Capalaba MP Don Brown to serve fourth year as chief government whip in Labor government

IN SESSION: Springwood MP and Minister of Energy, Renewables and Hydrogen Mick de Brenni with Redlands MP Kim Richards and Capalaba MP Don Brown at Queensland Parliament this week.
IN SESSION: Springwood MP and Minister of Energy, Renewables and Hydrogen Mick de Brenni with Redlands MP Kim Richards and Capalaba MP Don Brown at Queensland Parliament this week.

DON Brown will once again wield the whip over Queensland Labor MPs as he serves his fourth year as chief government whip.

The Capalaba MP said he was delighted to be serving again in the 57th Parliament.

"It's a role I enjoy immensely. I've always loved the Parliament, it is such a beautiful and historic building and it's a real honour that I get to play an essential role in the day-to-day running of the house," he said.

Mr Brown said he relished the democratic process and the close working relationships he had with his caucus colleagues across the state.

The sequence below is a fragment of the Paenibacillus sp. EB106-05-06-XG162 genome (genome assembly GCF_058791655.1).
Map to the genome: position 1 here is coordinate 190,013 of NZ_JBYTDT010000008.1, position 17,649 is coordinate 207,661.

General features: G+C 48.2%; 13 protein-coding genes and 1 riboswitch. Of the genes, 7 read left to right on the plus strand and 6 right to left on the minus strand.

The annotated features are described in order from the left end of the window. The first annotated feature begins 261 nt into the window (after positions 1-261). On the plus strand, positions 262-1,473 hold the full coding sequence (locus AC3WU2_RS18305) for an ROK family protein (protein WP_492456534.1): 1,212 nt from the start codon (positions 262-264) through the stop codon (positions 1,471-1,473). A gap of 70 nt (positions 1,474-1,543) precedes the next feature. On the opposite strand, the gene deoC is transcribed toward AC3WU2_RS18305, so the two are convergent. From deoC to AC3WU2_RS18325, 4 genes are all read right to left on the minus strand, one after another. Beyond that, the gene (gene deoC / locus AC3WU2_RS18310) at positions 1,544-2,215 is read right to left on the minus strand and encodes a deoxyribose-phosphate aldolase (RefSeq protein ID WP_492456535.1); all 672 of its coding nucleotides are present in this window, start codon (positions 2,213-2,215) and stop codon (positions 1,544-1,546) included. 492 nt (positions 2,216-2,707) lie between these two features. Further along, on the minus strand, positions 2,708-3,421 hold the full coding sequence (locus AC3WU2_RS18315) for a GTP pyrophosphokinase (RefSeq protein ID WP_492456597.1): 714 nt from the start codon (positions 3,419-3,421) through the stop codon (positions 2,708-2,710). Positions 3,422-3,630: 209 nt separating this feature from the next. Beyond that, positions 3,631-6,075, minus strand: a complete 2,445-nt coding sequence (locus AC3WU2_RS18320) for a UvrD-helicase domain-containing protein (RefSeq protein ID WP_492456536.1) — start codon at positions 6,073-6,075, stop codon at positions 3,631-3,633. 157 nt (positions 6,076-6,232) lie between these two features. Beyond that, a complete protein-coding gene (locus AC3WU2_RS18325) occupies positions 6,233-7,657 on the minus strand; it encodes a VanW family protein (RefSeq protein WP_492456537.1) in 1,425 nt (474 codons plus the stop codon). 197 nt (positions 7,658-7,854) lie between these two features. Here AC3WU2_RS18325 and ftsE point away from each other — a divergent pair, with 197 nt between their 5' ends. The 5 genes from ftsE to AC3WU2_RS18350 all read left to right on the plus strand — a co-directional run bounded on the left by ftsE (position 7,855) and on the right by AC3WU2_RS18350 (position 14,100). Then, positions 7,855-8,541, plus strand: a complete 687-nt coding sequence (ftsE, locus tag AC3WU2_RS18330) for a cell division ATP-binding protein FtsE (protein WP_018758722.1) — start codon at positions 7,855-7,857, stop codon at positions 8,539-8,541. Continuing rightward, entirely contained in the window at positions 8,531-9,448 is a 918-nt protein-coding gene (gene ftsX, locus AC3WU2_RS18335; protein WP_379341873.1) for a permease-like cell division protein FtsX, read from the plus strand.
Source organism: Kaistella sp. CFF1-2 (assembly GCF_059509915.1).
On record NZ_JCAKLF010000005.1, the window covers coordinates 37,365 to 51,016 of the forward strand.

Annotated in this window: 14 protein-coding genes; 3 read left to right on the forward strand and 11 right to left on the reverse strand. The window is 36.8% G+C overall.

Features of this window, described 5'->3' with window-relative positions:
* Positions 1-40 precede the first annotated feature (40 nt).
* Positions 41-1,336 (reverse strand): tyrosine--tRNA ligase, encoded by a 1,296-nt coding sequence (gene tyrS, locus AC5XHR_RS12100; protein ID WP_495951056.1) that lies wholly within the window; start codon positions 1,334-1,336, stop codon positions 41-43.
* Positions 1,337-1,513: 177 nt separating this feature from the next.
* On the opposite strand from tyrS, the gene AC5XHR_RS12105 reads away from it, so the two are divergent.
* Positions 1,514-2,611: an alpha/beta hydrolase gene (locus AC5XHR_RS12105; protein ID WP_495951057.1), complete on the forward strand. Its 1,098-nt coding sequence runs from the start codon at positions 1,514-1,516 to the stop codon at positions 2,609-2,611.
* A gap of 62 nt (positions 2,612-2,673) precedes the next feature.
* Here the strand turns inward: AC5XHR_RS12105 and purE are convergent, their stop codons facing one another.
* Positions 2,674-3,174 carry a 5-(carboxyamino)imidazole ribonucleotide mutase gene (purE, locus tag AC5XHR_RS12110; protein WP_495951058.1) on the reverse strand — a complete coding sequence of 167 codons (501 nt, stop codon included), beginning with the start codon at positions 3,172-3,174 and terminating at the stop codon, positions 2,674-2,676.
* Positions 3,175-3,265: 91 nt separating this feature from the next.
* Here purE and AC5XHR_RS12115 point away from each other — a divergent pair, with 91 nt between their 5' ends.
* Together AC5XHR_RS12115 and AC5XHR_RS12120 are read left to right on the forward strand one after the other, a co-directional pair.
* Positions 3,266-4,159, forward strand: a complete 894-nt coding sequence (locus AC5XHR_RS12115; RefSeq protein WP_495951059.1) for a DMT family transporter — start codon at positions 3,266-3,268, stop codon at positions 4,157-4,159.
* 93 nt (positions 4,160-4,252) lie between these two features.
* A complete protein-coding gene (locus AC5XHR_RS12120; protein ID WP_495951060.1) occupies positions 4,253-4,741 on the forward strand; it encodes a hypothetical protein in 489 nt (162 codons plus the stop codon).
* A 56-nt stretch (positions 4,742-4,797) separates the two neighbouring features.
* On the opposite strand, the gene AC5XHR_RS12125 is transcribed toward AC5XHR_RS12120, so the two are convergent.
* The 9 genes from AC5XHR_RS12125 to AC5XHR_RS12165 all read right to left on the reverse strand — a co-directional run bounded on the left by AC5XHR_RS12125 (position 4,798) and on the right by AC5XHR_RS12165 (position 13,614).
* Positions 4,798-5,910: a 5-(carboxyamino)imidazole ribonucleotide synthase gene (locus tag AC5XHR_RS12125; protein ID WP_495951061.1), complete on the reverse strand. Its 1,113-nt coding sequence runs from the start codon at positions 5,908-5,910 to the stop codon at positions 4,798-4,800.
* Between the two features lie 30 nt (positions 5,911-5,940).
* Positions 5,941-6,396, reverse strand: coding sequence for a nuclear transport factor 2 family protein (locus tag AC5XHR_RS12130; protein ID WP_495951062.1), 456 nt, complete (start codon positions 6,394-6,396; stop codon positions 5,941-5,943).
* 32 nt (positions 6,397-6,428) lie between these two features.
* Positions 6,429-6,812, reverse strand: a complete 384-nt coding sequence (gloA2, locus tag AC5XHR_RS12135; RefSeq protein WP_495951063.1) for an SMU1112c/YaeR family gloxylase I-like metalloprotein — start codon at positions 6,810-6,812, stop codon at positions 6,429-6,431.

"It's a fast-paced job that keeps you on your toes especially when there are divisions or votes in the house," he said.

Party whips ensure discipline, help manage legislative business and carry out a variety of functions on behalf of the party leadership.

The most important role of a party whip is to ensure enough members are present to take part in votes, to maintain a parliamentary quorum and to prevent censure motions succeeding.

Party whips, whether in opposition or government, usually are hard characters who know how to work numbers and pull recalcitrant MPs into line.

"Of course, the biggest highlight for me is representing the people of Capalaba, and I'm sure any of my colleagues will tell you I'm a fierce fighter when it comes to getting the best outcomes for our community," Mr Brown said.

Probably Queensland's toughest and most successful political disciplinarian was the quietly spoken National Party president Sir Robert Sparkes who ruled his party's MPs from outside the Parliament during the Sir Joh Bjelke-Petersen years.

All MPs feared a tap on the shoulder from Sir Robert if they were not working hard enough or appeared to be deviating from the party line.

Mr Brown has an applied science degree and a law degree. He also worked as a United Voice union official.

The annual base salary for Queensland MPs is $159,122, and pay is higher for MPs who hold leadership positions. The chief government whips gets $243,414.

A minister takes home $327,705 and a committee chairperson earns $219,330.

Queensland MPs have not had a pay increase since September 2017 and in August announced they would have their salaries frozen until 2022.